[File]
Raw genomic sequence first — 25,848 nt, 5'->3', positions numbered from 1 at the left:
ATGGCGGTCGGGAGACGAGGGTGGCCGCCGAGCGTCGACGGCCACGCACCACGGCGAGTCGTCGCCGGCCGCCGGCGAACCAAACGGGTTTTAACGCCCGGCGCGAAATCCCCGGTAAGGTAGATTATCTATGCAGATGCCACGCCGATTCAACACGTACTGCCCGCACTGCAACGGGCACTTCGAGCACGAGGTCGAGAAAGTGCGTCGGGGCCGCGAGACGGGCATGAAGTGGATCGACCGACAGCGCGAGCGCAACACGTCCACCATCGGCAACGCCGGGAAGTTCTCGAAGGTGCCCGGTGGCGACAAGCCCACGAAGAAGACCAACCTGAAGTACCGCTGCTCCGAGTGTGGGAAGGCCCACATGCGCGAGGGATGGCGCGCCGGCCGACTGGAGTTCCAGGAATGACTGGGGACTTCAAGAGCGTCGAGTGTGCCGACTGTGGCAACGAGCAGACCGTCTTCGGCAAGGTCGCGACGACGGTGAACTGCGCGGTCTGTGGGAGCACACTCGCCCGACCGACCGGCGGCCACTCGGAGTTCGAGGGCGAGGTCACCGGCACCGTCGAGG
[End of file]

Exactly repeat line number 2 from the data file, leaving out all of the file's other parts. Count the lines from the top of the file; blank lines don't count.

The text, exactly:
ATGGCGGTCGGGAGACGAGGGTGGCCGCCGAGCGTCGACGGCCACGCACCACGGCGAGTCGTCGCCGGCCGCCGGCGAACCAAACGGGTTTTAACGCCCGGCGCGAAATCCCCGGTAAGGTAGATTATCTATGCAGATGCCACGCCGATTCAACACGTACTGCCCGCACTGCAACGGGCACTTCGAGCACGAGGTCGAGAAAGTGCGTCGGGGCCGCGAGACGGGCATGAAGTGGATCGACCGACAGCGCGAGCGCAACACGTCCACCATCGGCAACGCCGGGAAGTTCTCGAAGGTGCCCGGTGGCGACAAGCCCACGAAGAAGACCAACCTGAAGTACCGCTGCTCCGAGTGTGGGAAGGCCCACATGCGCGAGGGATGGCGCGCCGGCCGACTGGAGTTCCAGGAATGACTGGGGACTTCAAGAGCGTCGAGTGTGCCGACTGTGGCAACGAGCAGACCGTCTTCGGCAAGGTCGCGACGACGGTGAACTGCGCGGTCTGTGGGAGCACACTCGCCCGACCGACCGGCGGCCACTCGGAGTTCGAGGGCGAGGTCACCGGCACCGTCGAGG